The competition between conformational dynamics and electron transfer within a series of phenothiazine(phenyl)n-pyrene (n = 0, 1) electron donor-acceptor dyads of potential use in organic light emitting diodes was examined using femtosecond transient absorption spectroscopy. The molecular structures of these dyads permit only torsional motions around the single bonds joining each aromatic subunit. The redox properties of these molecules are nearly independent of the phenyl bridging group, whereas spectroelectrochemistry shows that the UV/vis absorption spectra of the oxidized and reduced species vary with the bridge. Each molecule exhibits dual fluorescence emission which provides evidence for conformational heterogeneity. Emission from a locally excited state originates from a minority conformation, in which electron transfer is negligible, whereas emission because of ion pair recombination results from the majority conformation which undergoes electron transfer. The electron-transfer reactions proceed with time constants <25 ps except in the dyad with the longest donor-acceptor distance in nonpolar solution, where the free energy of the charge separation reaction is positive. If electron transfer is sufficiently fast, conformational relaxation within the ion pair state product occurs on a 100-400 ps time scale, whereas if electron transfer is slow, conformation relaxation with the locally excited state centered on phenothiazine occurs. In two of the dyads in nonpolar solvents, wherein the free energy for charge separation is estimated to be very small, strong mixing between the ion pair state and the locally excited state of phenothiazine is found. The results show that competitive conformational relaxations can have a strong influence on the charge separation dynamics of donor-bridge-acceptor molecules with single bond linkages. In mm, these conformational dynamics will undoubtedly have an important influence on the photophysics of these molecules in the solid-state environment characteristic of light-emitting diodes.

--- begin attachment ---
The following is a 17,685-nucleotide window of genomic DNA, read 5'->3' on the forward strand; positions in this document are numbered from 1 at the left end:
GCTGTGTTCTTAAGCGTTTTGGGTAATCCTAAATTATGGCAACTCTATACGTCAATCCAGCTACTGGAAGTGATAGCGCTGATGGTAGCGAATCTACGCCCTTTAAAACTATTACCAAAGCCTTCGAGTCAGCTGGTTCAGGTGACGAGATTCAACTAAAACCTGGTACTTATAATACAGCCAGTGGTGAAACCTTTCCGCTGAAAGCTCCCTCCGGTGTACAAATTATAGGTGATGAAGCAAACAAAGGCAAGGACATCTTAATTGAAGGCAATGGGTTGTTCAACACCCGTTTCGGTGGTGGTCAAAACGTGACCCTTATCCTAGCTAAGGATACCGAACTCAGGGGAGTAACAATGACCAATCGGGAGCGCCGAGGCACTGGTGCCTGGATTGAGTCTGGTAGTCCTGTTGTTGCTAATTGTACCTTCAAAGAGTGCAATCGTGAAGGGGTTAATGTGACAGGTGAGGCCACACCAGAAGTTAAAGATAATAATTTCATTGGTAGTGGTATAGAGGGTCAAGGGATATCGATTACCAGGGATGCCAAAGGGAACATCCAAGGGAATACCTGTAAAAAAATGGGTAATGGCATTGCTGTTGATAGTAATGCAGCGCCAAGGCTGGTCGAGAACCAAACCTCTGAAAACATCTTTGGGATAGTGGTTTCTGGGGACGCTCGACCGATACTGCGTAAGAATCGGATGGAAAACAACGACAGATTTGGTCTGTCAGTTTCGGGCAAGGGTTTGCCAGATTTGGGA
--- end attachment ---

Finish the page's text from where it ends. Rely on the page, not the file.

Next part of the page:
ASJC Scopus subject areas
- Physical and Theoretical Chemistry